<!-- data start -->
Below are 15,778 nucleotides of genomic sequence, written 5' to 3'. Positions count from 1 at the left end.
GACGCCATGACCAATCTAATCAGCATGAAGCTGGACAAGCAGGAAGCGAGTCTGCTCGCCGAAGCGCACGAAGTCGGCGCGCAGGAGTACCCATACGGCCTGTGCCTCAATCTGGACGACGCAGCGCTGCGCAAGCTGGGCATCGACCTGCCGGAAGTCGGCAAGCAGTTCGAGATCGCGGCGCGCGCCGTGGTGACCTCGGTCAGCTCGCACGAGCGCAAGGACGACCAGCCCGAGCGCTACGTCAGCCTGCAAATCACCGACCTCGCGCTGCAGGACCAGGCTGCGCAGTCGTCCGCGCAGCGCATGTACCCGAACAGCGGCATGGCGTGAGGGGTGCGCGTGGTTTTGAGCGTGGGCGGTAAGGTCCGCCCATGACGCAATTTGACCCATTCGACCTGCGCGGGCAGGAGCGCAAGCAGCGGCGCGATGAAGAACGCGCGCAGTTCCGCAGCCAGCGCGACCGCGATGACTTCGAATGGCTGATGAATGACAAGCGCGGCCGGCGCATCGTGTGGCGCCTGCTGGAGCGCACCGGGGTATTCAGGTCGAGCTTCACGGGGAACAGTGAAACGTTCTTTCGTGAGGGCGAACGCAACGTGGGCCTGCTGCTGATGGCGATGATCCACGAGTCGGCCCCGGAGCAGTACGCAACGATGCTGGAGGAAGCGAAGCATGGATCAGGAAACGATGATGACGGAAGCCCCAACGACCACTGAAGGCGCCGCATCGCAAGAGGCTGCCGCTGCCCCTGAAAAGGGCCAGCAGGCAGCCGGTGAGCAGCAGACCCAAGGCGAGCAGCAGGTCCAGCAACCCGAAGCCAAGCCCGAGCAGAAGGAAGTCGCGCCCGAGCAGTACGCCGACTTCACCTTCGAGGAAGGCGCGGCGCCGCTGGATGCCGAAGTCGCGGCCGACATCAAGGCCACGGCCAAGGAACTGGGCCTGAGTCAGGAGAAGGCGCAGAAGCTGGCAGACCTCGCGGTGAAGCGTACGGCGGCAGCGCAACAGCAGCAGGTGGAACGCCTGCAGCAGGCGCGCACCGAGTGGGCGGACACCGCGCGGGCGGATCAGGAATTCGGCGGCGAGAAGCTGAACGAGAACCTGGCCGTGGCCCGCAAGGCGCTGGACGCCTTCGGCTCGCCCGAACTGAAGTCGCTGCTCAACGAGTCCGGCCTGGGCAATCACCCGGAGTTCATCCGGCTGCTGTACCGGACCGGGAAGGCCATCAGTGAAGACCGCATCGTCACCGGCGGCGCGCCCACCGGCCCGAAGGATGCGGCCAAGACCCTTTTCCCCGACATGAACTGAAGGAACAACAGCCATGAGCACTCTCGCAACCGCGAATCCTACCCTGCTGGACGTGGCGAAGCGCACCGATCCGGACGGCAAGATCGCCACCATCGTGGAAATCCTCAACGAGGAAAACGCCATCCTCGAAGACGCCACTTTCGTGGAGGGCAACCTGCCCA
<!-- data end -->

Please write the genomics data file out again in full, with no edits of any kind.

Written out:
Below are 15,778 nucleotides of genomic sequence, written 5' to 3'. Positions count from 1 at the left end.
GACGCCATGACCAATCTAATCAGCATGAAGCTGGACAAGCAGGAAGCGAGTCTGCTCGCCGAAGCGCACGAAGTCGGCGCGCAGGAGTACCCATACGGCCTGTGCCTCAATCTGGACGACGCAGCGCTGCGCAAGCTGGGCATCGACCTGCCGGAAGTCGGCAAGCAGTTCGAGATCGCGGCGCGCGCCGTGGTGACCTCGGTCAGCTCGCACGAGCGCAAGGACGACCAGCCCGAGCGCTACGTCAGCCTGCAAATCACCGACCTCGCGCTGCAGGACCAGGCTGCGCAGTCGTCCGCGCAGCGCATGTACCCGAACAGCGGCATGGCGTGAGGGGTGCGCGTGGTTTTGAGCGTGGGCGGTAAGGTCCGCCCATGACGCAATTTGACCCATTCGACCTGCGCGGGCAGGAGCGCAAGCAGCGGCGCGATGAAGAACGCGCGCAGTTCCGCAGCCAGCGCGACCGCGATGACTTCGAATGGCTGATGAATGACAAGCGCGGCCGGCGCATCGTGTGGCGCCTGCTGGAGCGCACCGGGGTATTCAGGTCGAGCTTCACGGGGAACAGTGAAACGTTCTTTCGTGAGGGCGAACGCAACGTGGGCCTGCTGCTGATGGCGATGATCCACGAGTCGGCCCCGGAGCAGTACGCAACGATGCTGGAGGAAGCGAAGCATGGATCAGGAAACGATGATGACGGAAGCCCCAACGACCACTGAAGGCGCCGCATCGCAAGAGGCTGCCGCTGCCCCTGAAAAGGGCCAGCAGGCAGCCGGTGAGCAGCAGACCCAAGGCGAGCAGCAGGTCCAGCAACCCGAAGCCAAGCCCGAGCAGAAGGAAGTCGCGCCCGAGCAGTACGCCGACTTCACCTTCGAGGAAGGCGCGGCGCCGCTGGATGCCGAAGTCGCGGCCGACATCAAGGCCACGGCCAAGGAACTGGGCCTGAGTCAGGAGAAGGCGCAGAAGCTGGCAGACCTCGCGGTGAAGCGTACGGCGGCAGCGCAACAGCAGCAGGTGGAACGCCTGCAGCAGGCGCGCACCGAGTGGGCGGACACCGCGCGGGCGGATCAGGAATTCGGCGGCGAGAAGCTGAACGAGAACCTGGCCGTGGCCCGCAAGGCGCTGGACGCCTTCGGCTCGCCCGAACTGAAGTCGCTGCTCAACGAGTCCGGCCTGGGCAATCACCCGGAGTTCATCCGGCTGCTGTACCGGACCGGGAAGGCCATCAGTGAAGACCGCATCGTCACCGGCGGCGCGCCCACCGGCCCGAAGGATGCGGCCAAGACCCTTTTCCCCGACATGAACTGAAGGAACAACAGCCATGAGCACTCTCGCAACCGCGAATCCTACCCTGCTGGACGTGGCGAAGCGCACCGATCCGGACGGCAAGATCGCCACCATCGTGGAAATCCTCAACGAGGAAAACGCCATCCTCGAAGACGCCACTTTCGTGGAGGGCAACCTGCCCA